Researchers at the University of California, San Diego (UCSD) School of Medicine have shown that a non-steroidal anti-inflammatory drug (NSAID) applied as a cream directly to the skin is safe and effective in lessening muscle soreness experienced 24 to 48 hours following exercise, when soreness reaches its peak. In addition, the direct application bypasses the internal body-route taken by oral medications, thus avoiding unpleasant side effects sometimes experienced with NSAIDs.
In a study published in the July issue of the Clinical Journal of Sport Medicine, the investigators compared a transdermal (cream) version of an NSAID called ketoprofen against a cream version of a placebo, in a study with 32 healthy males between the ages of 18 and 35 years. Women were not included to avoid fertility or pregnancy complications.
At 48 hours following exercise, the study volunteers who used the NSAID cream reported 37 to 45 percent less muscle soreness than those who used a placebo.
Sue Pondrom | UCSD News
New flexible, transparent, wearable biopatch, improves cellular observation, drug delivery
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12.11.2018 | Massachusetts Eye and Ear Infirmary
Faster and secure data communication: This is the goal of a new joint project involving physicists from the University of Würzburg. The German Federal Ministry of Education and Research funds the project with 14.8 million euro.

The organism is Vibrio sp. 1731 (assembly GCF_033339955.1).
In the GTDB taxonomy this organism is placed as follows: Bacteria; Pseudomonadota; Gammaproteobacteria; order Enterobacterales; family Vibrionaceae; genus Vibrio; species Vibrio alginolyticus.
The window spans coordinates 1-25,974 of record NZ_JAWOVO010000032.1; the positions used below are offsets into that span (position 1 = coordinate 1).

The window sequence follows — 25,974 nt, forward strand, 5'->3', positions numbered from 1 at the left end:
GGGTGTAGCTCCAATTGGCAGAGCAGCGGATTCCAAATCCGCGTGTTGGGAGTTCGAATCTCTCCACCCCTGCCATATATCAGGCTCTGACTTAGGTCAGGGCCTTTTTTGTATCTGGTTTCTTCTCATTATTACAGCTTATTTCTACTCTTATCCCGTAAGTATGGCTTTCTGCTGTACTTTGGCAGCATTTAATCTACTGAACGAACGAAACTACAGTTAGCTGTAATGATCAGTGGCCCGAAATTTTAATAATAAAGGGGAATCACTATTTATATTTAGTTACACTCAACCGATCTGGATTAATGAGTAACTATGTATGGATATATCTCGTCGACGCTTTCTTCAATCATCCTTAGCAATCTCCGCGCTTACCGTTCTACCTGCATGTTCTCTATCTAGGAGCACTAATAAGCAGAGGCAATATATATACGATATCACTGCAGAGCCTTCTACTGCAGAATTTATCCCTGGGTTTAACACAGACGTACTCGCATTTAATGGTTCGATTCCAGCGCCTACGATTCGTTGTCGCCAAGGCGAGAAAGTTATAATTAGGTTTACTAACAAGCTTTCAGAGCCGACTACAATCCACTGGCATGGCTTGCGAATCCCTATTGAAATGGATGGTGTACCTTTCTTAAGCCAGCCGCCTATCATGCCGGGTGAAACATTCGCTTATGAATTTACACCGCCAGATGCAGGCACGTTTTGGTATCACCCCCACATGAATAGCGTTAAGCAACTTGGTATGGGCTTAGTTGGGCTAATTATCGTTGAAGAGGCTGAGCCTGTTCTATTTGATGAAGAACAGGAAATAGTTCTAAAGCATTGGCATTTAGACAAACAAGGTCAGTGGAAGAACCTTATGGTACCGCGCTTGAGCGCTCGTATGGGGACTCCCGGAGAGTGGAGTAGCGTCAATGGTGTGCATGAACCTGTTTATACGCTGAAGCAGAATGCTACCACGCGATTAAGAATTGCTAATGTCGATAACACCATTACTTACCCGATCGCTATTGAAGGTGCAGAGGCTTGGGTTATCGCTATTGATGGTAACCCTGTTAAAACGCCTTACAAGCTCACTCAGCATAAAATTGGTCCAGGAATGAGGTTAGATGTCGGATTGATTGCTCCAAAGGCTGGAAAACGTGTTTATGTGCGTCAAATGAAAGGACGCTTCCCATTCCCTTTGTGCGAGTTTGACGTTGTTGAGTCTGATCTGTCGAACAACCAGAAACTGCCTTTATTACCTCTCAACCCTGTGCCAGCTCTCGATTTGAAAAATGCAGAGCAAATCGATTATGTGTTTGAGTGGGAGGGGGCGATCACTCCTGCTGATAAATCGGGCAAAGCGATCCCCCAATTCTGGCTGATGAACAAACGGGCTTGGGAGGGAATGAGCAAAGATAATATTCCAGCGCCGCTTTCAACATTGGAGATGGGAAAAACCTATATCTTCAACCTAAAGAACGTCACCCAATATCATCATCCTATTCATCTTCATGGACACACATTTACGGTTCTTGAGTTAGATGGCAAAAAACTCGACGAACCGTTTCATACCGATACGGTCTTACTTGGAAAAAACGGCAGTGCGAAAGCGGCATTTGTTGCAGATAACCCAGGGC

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On Saturday, 10 November 2018, the research icebreaker Polarstern will leave its homeport of Bremerhaven, bound for Cape Town, South Africa.
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Physicists at ETH Zurich demonstrate how errors that occur during the manipulation of quantum system can be monitored and corrected on the fly
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Scientists developed specially coated nanometer-sized vehicles that can be actively moved through dense tissue like the vitreous of the eye. So far, the transport of nano-vehicles has only been demonstrated in model systems or biological fluids, but not in real tissue. The work was published in the journal Science Advances and constitutes one step further towards nanorobots becoming minimally-invasive tools for precisely delivering medicine to where it is needed.
Researchers of the “Micro, Nano and Molecular Systems” Lab at the Max Planck Institute for Intelligent Systems in Stuttgart, together with an international...
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